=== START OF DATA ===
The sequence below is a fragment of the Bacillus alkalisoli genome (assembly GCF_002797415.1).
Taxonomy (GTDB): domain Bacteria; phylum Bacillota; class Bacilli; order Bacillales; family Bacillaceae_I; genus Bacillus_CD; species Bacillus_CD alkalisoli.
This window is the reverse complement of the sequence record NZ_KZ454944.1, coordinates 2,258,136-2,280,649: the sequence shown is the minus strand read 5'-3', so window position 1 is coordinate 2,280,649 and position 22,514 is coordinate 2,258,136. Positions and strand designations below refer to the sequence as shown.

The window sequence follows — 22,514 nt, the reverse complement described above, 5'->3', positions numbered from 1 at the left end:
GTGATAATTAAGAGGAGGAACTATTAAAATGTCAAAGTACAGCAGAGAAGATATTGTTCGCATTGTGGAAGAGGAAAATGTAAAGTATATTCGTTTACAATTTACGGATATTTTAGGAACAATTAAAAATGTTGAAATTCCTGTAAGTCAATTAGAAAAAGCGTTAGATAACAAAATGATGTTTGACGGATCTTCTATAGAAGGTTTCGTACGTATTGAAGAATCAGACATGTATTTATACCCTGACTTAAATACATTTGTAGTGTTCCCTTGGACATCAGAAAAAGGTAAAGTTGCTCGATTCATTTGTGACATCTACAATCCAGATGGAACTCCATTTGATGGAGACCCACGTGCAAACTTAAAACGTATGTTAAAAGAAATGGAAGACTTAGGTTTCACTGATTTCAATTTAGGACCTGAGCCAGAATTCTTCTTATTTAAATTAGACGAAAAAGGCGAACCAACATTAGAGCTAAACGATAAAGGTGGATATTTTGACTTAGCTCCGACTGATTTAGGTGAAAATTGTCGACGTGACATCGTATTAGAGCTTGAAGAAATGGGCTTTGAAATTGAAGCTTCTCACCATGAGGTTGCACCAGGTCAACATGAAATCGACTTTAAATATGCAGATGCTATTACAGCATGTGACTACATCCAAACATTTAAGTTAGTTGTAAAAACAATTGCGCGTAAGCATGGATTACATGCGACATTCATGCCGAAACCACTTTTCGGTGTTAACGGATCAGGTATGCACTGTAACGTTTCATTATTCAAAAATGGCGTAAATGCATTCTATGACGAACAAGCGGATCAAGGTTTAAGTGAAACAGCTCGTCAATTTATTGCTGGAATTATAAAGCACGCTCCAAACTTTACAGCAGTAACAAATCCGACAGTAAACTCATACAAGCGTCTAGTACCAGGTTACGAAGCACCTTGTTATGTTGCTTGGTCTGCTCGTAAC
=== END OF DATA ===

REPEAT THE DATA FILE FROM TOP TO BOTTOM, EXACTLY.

The sequence below is a fragment of the Bacillus alkalisoli genome (assembly GCF_002797415.1).
Taxonomy (GTDB): domain Bacteria; phylum Bacillota; class Bacilli; order Bacillales; family Bacillaceae_I; genus Bacillus_CD; species Bacillus_CD alkalisoli.
This window is the reverse complement of the sequence record NZ_KZ454944.1, coordinates 2,258,136-2,280,649: the sequence shown is the minus strand read 5'-3', so window position 1 is coordinate 2,280,649 and position 22,514 is coordinate 2,258,136. Positions and strand designations below refer to the sequence as shown.

The window sequence follows — 22,514 nt, the reverse complement described above, 5'->3', positions numbered from 1 at the left end:
GTGATAATTAAGAGGAGGAACTATTAAAATGTCAAAGTACAGCAGAGAAGATATTGTTCGCATTGTGGAAGAGGAAAATGTAAAGTATATTCGTTTACAATTTACGGATATTTTAGGAACAATTAAAAATGTTGAAATTCCTGTAAGTCAATTAGAAAAAGCGTTAGATAACAAAATGATGTTTGACGGATCTTCTATAGAAGGTTTCGTACGTATTGAAGAATCAGACATGTATTTATACCCTGACTTAAATACATTTGTAGTGTTCCCTTGGACATCAGAAAAAGGTAAAGTTGCTCGATTCATTTGTGACATCTACAATCCAGATGGAACTCCATTTGATGGAGACCCACGTGCAAACTTAAAACGTATGTTAAAAGAAATGGAAGACTTAGGTTTCACTGATTTCAATTTAGGACCTGAGCCAGAATTCTTCTTATTTAAATTAGACGAAAAAGGCGAACCAACATTAGAGCTAAACGATAAAGGTGGATATTTTGACTTAGCTCCGACTGATTTAGGTGAAAATTGTCGACGTGACATCGTATTAGAGCTTGAAGAAATGGGCTTTGAAATTGAAGCTTCTCACCATGAGGTTGCACCAGGTCAACATGAAATCGACTTTAAATATGCAGATGCTATTACAGCATGTGACTACATCCAAACATTTAAGTTAGTTGTAAAAACAATTGCGCGTAAGCATGGATTACATGCGACATTCATGCCGAAACCACTTTTCGGTGTTAACGGATCAGGTATGCACTGTAACGTTTCATTATTCAAAAATGGCGTAAATGCATTCTATGACGAACAAGCGGATCAAGGTTTAAGTGAAACAGCTCGTCAATTTATTGCTGGAATTATAAAGCACGCTCCAAACTTTACAGCAGTAACAAATCCGACAGTAAACTCATACAAGCGTCTAGTACCAGGTTACGAAGCACCTTGTTATGTTGCTTGGTCTGCTCGTAAC